It didn't, so he indicated that he will stay on the right side for the rest of the postseason.
"I've faced [Game 5 starter Anibal] Sanchez so many times in Miami, and I've had success. I thought maybe I would try it," Victorino said. "It's just hard. I haven't done it in so long. I felt comfortable, and I saw the ball, but the fact is, where the swing is at, I thought I was trying to rush to get everything. I'm not saying it's any better on the right side, but I'm going to focus on hitting righty, just ride it out and focus on that."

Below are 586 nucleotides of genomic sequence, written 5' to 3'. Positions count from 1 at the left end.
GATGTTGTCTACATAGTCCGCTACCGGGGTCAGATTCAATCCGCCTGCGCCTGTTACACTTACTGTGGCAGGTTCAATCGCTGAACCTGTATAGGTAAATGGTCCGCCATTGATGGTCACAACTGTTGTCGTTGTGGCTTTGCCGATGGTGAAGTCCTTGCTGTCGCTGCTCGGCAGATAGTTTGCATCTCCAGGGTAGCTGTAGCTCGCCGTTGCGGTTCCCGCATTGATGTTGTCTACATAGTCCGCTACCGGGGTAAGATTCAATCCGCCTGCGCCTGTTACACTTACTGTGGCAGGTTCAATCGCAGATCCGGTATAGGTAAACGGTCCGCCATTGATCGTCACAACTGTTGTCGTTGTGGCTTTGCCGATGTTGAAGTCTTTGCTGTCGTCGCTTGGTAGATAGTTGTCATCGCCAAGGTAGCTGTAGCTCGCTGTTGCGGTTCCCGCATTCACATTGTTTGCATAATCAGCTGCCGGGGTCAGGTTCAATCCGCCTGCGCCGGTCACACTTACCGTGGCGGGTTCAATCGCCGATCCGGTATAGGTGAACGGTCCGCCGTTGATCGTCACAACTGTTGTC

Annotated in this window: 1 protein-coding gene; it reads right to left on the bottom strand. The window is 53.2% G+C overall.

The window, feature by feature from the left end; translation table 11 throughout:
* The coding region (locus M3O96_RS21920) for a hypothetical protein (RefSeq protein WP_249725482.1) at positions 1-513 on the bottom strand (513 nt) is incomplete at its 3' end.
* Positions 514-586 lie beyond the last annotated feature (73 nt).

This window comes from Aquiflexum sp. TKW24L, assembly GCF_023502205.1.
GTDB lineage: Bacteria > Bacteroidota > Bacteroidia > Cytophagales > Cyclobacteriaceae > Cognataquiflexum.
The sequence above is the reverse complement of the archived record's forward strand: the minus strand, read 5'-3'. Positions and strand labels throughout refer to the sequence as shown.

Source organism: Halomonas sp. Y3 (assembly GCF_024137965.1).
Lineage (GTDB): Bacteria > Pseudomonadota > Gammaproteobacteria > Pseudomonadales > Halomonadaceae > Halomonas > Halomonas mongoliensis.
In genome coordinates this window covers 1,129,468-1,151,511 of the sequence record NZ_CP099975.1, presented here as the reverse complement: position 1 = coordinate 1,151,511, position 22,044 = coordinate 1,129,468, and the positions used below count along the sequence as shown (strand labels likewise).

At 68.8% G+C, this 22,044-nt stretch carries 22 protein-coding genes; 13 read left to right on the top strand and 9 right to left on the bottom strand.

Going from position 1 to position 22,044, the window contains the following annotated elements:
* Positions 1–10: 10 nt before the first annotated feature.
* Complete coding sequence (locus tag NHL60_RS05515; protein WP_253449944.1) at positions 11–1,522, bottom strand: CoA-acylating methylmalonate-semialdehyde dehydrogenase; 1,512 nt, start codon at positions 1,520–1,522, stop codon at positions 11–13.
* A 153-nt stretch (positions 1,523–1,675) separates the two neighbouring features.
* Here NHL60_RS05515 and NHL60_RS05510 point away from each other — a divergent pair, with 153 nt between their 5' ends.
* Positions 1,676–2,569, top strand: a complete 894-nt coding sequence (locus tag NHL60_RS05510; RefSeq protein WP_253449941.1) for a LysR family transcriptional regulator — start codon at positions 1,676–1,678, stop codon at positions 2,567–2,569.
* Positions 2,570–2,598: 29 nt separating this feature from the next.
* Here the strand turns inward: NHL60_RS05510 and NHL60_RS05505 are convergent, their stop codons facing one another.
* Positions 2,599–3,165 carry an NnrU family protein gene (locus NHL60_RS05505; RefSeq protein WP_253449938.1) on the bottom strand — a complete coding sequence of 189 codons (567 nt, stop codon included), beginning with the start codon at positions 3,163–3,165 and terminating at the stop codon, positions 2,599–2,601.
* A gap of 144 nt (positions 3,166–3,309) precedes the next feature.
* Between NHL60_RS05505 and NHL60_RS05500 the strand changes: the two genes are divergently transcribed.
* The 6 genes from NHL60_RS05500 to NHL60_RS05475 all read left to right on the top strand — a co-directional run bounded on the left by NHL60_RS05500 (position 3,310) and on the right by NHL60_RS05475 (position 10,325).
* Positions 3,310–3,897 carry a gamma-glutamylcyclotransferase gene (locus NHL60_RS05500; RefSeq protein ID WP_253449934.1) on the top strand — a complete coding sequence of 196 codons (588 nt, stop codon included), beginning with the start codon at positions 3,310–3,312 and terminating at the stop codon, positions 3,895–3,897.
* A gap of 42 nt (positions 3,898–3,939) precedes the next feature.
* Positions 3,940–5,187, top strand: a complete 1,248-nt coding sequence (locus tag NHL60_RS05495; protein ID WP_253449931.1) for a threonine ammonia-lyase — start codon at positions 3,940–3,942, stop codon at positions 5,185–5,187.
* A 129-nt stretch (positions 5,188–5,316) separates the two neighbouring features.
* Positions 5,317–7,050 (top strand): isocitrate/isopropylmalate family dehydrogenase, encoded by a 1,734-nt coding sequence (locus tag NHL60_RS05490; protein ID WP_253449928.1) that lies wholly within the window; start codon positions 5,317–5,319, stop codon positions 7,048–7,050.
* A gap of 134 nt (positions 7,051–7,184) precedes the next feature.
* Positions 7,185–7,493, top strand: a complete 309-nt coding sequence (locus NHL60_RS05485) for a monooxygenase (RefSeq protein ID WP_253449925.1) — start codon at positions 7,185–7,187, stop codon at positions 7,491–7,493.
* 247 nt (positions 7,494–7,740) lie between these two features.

The Red Sox won't argue. Victorino was far better as a right-handed hitter this season (.309, 12 homers, .874 OPS in 303 plate appearances) than lefty (.274, three homers, .706 OPS in 229 plate appearances).
At the beginning of August, he started hitting primarily right-handed because of weakness in his left hamstring.
He has remained in the No. 2 spot in the batting order throughout his ALCS slump.
Could that change?
"There's been some thought to that," said manager John Farrell. "But to the point of making a change, we haven't gotten to that point yet."
Ian Browne and Jason Mastrodonato are reporters for MLB.com. This story was not subject to the approval of Major League Baseball or its clubs.